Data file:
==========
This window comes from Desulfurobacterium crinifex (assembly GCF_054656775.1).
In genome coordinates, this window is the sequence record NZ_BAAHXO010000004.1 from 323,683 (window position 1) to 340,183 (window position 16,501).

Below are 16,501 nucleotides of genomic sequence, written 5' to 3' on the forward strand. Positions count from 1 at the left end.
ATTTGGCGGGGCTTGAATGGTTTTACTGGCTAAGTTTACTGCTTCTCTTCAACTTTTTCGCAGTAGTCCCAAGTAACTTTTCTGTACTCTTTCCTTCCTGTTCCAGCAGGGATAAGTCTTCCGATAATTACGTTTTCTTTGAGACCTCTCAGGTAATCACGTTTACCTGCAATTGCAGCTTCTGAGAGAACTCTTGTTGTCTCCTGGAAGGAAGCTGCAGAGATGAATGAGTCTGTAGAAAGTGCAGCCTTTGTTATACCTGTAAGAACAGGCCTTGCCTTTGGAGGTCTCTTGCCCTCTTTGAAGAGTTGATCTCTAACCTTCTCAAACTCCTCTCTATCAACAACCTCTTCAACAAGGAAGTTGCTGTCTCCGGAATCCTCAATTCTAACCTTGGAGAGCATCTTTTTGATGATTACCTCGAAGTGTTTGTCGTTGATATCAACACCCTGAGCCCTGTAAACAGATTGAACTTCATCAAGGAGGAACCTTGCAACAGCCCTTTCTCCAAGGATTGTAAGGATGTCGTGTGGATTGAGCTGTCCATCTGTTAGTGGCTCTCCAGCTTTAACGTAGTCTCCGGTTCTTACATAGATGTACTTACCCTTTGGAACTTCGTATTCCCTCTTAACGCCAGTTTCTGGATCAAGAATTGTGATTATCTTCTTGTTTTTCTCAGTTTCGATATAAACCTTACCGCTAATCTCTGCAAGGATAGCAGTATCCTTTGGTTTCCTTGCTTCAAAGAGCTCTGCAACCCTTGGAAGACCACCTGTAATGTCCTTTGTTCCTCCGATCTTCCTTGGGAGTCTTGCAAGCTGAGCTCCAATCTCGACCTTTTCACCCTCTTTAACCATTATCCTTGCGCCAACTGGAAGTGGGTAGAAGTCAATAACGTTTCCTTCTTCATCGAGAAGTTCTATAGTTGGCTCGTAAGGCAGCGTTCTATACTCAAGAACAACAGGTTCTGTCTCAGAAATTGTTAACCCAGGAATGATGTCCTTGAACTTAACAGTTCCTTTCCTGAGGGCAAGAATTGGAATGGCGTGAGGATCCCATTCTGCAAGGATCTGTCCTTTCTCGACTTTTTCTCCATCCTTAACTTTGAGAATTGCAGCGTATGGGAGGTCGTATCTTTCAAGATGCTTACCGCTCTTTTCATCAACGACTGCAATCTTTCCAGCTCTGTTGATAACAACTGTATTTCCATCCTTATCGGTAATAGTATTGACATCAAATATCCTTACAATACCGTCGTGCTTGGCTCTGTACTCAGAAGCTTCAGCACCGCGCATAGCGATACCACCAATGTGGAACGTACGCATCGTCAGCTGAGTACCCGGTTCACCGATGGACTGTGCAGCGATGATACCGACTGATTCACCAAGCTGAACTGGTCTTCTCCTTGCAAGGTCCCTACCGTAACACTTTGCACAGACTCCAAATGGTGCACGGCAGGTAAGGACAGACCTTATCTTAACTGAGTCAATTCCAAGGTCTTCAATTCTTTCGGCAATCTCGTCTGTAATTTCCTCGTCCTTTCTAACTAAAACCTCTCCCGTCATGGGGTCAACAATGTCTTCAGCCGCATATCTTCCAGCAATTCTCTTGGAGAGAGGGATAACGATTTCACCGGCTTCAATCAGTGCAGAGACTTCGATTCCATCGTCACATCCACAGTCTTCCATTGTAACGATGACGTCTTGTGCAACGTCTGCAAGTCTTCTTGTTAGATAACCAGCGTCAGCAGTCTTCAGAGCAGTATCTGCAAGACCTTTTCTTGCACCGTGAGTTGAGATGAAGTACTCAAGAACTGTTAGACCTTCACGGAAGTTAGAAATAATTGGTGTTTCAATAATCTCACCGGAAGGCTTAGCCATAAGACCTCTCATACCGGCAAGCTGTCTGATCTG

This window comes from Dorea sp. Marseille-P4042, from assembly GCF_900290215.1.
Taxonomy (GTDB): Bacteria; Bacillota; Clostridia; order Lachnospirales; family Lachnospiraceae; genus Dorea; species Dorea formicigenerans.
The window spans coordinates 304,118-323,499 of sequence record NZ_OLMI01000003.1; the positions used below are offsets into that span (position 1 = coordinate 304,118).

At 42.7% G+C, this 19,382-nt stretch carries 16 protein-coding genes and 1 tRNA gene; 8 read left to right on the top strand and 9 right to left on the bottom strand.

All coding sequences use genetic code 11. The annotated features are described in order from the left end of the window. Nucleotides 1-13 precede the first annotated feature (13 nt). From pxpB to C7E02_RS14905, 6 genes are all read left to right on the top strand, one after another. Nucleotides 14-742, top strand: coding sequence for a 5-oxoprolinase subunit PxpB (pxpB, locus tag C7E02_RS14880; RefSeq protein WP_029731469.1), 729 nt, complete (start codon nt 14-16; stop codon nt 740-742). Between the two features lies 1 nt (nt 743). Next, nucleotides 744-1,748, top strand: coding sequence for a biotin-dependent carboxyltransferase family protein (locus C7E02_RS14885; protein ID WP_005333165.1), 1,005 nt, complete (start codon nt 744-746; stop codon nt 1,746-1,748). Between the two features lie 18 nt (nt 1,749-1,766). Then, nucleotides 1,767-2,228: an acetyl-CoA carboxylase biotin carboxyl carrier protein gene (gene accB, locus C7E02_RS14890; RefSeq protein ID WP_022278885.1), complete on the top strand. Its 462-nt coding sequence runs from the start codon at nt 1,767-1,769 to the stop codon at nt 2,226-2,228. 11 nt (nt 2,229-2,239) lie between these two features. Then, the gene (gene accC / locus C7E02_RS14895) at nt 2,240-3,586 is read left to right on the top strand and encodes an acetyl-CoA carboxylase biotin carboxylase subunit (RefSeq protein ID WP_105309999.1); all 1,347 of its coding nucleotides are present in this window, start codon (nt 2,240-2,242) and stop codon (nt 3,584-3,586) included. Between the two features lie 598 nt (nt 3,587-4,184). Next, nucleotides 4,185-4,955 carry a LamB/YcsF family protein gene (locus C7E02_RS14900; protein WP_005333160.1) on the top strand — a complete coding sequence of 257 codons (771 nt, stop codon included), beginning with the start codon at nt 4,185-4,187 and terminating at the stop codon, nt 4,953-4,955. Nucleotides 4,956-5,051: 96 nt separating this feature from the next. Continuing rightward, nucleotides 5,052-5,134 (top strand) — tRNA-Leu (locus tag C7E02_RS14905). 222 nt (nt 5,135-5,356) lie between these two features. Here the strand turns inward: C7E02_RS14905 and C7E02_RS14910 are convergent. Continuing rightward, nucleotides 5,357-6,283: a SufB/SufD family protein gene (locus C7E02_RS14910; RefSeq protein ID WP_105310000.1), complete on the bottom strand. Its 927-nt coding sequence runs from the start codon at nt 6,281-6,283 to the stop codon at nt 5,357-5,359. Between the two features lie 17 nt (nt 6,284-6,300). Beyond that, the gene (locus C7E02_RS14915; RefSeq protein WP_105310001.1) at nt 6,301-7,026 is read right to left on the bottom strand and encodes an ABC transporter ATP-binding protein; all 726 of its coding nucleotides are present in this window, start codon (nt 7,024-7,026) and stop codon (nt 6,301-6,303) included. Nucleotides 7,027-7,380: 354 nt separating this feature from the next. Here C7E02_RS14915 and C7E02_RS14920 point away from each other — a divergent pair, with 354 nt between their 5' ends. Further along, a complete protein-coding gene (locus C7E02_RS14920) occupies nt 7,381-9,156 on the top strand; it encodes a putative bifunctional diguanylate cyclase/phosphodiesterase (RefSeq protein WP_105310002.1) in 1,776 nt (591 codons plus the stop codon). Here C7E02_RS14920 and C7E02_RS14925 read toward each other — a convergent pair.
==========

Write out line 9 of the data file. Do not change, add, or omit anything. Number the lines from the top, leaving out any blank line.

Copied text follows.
All coding sequences use genetic code 11. The annotated features are described in order from the left end of the window. Nucleotides 1-13 precede the first annotated feature (13 nt). From pxpB to C7E02_RS14905, 6 genes are all read left to right on the top strand, one after another. Nucleotides 14-742, top strand: coding sequence for a 5-oxoprolinase subunit PxpB (pxpB, locus tag C7E02_RS14880; RefSeq protein WP_029731469.1), 729 nt, complete (start codon nt 14-16; stop codon nt 740-742). Between the two features lies 1 nt (nt 743). Next, nucleotides 744-1,748, top strand: coding sequence for a biotin-dependent carboxyltransferase family protein (locus C7E02_RS14885; protein ID WP_005333165.1), 1,005 nt, complete (start codon nt 744-746; stop codon nt 1,746-1,748). Between the two features lie 18 nt (nt 1,749-1,766). Then, nucleotides 1,767-2,228: an acetyl-CoA carboxylase biotin carboxyl carrier protein gene (gene accB, locus C7E02_RS14890; RefSeq protein ID WP_022278885.1), complete on the top strand. Its 462-nt coding sequence runs from the start codon at nt 1,767-1,769 to the stop codon at nt 2,226-2,228. 11 nt (nt 2,229-2,239) lie between these two features. Then, the gene (gene accC / locus C7E02_RS14895) at nt 2,240-3,586 is read left to right on the top strand and encodes an acetyl-CoA carboxylase biotin carboxylase subunit (RefSeq protein ID WP_105309999.1); all 1,347 of its coding nucleotides are present in this window, start codon (nt 2,240-2,242) and stop codon (nt 3,584-3,586) included. Between the two features lie 598 nt (nt 3,587-4,184). Next, nucleotides 4,185-4,955 carry a LamB/YcsF family protein gene (locus C7E02_RS14900; protein WP_005333160.1) on the top strand — a complete coding sequence of 257 codons (771 nt, stop codon included), beginning with the start codon at nt 4,185-4,187 and terminating at the stop codon, nt 4,953-4,955. Nucleotides 4,956-5,051: 96 nt separating this feature from the next. Continuing rightward, nucleotides 5,052-5,134 (top strand) — tRNA-Leu (locus tag C7E02_RS14905). 222 nt (nt 5,135-5,356) lie between these two features. Here the strand turns inward: C7E02_RS14905 and C7E02_RS14910 are convergent. Continuing rightward, nucleotides 5,357-6,283: a SufB/SufD family protein gene (locus C7E02_RS14910; RefSeq protein ID WP_105310000.1), complete on the bottom strand. Its 927-nt coding sequence runs from the start codon at nt 6,281-6,283 to the stop codon at nt 5,357-5,359. Between the two features lie 17 nt (nt 6,284-6,300). Beyond that, the gene (locus C7E02_RS14915; RefSeq protein WP_105310001.1) at nt 6,301-7,026 is read right to left on the bottom strand and encodes an ABC transporter ATP-binding protein; all 726 of its coding nucleotides are present in this window, start codon (nt 7,024-7,026) and stop codon (nt 6,301-6,303) included. Nucleotides 7,027-7,380: 354 nt separating this feature from the next. Here C7E02_RS14915 and C7E02_RS14920 point away from each other — a divergent pair, with 354 nt between their 5' ends. Further along, a complete protein-coding gene (locus C7E02_RS14920) occupies nt 7,381-9,156 on the top strand; it encodes a putative bifunctional diguanylate cyclase/phosphodiesterase (RefSeq protein WP_105310002.1) in 1,776 nt (591 codons plus the stop codon). Here C7E02_RS14920 and C7E02_RS14925 read toward each other — a convergent pair.